Is he mad???

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Are both the property and mortgage in your sole name ?

 

 

Yes, both were in my name only

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100%???

Well at this point tell him to go through the solicitors and he won't get anything.

Is he mad???

 

Yes, completely - he has a history of doing this type of thing

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Yes, both were in my name only

Then on what LEGAL basis is the solicitor witholding the funds ?

 

They should be giving ALL the funds to the person named on the deeds, after the mortgage is paid off.

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I keep asking them this on email and I keep getting the same response - the proceeds are being held on account until the split is agreed. (I believe this is in relation to a previous legal matter, which went to court, although he didn't turn up, where he wanted access to records / accounts relating to the property). I will go back and ask again. I can never get the solicitor on the phone and so have to send emails and worry that each email is going to cost £30 odd quid.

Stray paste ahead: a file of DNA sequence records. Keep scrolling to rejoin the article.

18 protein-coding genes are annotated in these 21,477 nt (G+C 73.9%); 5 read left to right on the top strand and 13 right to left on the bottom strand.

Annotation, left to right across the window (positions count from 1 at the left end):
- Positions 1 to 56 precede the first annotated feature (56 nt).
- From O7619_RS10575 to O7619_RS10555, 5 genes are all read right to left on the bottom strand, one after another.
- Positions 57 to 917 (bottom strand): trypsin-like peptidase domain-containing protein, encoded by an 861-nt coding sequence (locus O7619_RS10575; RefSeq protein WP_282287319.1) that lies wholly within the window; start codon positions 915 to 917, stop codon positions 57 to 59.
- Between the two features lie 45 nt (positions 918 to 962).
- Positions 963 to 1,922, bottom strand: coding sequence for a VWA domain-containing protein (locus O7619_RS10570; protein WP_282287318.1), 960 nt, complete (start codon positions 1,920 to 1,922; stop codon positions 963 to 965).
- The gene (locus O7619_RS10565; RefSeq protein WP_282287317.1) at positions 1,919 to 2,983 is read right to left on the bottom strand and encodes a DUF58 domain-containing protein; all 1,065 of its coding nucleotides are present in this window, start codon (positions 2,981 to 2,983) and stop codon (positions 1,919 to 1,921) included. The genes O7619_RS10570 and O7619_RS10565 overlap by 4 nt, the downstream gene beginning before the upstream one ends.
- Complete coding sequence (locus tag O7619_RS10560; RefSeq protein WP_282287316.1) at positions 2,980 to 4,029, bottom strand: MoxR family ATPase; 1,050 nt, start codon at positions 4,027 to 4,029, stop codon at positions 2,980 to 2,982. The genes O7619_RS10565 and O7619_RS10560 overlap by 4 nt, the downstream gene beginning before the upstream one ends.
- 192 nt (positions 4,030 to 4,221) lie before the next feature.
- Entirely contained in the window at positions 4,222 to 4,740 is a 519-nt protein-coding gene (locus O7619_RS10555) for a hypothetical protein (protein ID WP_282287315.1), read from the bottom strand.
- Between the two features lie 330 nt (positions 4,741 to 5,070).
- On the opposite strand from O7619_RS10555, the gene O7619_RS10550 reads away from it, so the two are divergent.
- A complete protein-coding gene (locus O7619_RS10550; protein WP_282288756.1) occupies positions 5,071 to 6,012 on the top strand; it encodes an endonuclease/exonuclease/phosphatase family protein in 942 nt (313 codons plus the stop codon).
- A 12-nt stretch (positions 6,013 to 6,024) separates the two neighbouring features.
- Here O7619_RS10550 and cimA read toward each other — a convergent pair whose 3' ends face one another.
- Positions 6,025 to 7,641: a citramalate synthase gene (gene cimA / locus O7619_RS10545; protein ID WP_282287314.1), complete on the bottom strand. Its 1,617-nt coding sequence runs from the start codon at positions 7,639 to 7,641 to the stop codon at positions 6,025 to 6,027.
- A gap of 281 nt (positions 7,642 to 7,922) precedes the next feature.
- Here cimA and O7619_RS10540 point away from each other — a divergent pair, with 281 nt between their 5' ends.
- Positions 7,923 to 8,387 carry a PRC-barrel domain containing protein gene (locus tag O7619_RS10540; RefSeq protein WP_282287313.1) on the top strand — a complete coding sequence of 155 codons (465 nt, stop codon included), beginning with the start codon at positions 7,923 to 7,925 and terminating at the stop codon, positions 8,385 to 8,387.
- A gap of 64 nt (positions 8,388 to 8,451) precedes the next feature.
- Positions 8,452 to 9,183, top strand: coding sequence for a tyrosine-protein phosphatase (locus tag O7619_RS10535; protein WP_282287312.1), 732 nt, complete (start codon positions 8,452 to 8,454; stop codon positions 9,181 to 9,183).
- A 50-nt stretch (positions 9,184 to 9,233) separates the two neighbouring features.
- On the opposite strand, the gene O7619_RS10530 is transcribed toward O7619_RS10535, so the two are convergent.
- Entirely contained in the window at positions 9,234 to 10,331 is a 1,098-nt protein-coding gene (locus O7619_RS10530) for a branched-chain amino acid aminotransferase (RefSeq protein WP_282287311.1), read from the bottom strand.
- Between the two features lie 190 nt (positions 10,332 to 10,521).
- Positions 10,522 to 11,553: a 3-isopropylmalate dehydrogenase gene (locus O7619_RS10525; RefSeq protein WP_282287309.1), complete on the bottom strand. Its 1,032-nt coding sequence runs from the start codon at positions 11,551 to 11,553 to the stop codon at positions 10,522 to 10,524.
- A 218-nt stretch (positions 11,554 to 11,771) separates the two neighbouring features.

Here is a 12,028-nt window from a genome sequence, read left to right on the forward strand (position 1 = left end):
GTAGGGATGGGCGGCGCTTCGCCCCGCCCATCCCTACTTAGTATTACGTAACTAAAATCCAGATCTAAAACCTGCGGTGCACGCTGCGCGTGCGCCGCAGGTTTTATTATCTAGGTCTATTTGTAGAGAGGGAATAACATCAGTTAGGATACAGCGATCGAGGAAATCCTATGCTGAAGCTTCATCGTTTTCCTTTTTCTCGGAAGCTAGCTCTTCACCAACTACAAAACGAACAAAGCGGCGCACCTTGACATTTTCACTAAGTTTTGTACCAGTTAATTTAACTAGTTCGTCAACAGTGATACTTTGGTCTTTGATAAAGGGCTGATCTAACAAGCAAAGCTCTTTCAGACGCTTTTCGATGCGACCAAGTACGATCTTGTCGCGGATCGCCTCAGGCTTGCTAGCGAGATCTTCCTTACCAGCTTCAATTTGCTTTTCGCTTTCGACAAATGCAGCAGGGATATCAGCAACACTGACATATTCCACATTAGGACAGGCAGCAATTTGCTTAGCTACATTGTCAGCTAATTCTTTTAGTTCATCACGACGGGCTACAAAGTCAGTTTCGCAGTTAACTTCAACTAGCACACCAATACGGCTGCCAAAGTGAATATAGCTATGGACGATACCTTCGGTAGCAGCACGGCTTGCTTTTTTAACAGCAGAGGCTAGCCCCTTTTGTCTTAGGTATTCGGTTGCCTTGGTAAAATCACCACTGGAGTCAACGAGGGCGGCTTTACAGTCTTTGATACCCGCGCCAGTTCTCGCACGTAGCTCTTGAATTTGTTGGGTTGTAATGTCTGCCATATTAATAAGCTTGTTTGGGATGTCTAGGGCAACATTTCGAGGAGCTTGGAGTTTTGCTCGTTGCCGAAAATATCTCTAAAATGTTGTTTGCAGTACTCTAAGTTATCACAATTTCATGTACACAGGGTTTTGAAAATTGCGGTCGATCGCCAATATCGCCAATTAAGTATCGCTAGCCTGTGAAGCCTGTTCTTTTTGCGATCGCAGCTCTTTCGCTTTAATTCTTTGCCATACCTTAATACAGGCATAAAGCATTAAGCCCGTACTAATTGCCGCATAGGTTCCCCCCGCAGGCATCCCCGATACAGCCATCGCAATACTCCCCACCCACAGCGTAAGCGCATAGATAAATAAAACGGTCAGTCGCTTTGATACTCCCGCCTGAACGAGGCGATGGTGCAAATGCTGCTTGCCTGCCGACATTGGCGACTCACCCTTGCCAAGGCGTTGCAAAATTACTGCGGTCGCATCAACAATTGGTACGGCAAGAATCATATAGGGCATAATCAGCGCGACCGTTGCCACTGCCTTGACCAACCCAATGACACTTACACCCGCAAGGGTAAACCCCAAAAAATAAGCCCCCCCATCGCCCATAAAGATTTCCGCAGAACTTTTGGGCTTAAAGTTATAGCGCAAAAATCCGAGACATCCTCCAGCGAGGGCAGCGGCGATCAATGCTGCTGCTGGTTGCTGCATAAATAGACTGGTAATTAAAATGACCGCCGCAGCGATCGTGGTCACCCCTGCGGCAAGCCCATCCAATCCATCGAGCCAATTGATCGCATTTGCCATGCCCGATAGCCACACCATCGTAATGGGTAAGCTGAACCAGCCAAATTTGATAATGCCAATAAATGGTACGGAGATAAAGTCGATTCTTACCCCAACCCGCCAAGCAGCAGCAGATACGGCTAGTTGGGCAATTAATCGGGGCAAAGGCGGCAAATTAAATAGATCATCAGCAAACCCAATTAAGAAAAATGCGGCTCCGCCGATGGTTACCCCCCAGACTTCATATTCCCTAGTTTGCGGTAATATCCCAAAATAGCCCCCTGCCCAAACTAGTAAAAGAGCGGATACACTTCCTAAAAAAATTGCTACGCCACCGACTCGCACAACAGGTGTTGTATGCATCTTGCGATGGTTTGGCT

Can they charge before your have officially signed the terms and 'instructed' them?

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Then on what LEGAL basis is the solicitor witholding the funds ?

 

They should be giving ALL the funds to the person named on the deeds, after the mortgage is paid off.

 

I think the solicitor is acting upon this: "No declaration of trust was put in place but it was always agreed to split it 50/50 and there is an email showing this (and that intent)"

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I think the solicitor is acting upon this: "No declaration of trust was put in place but it was always agreed to split it 50/50 and there is an email showing this (and that intent)"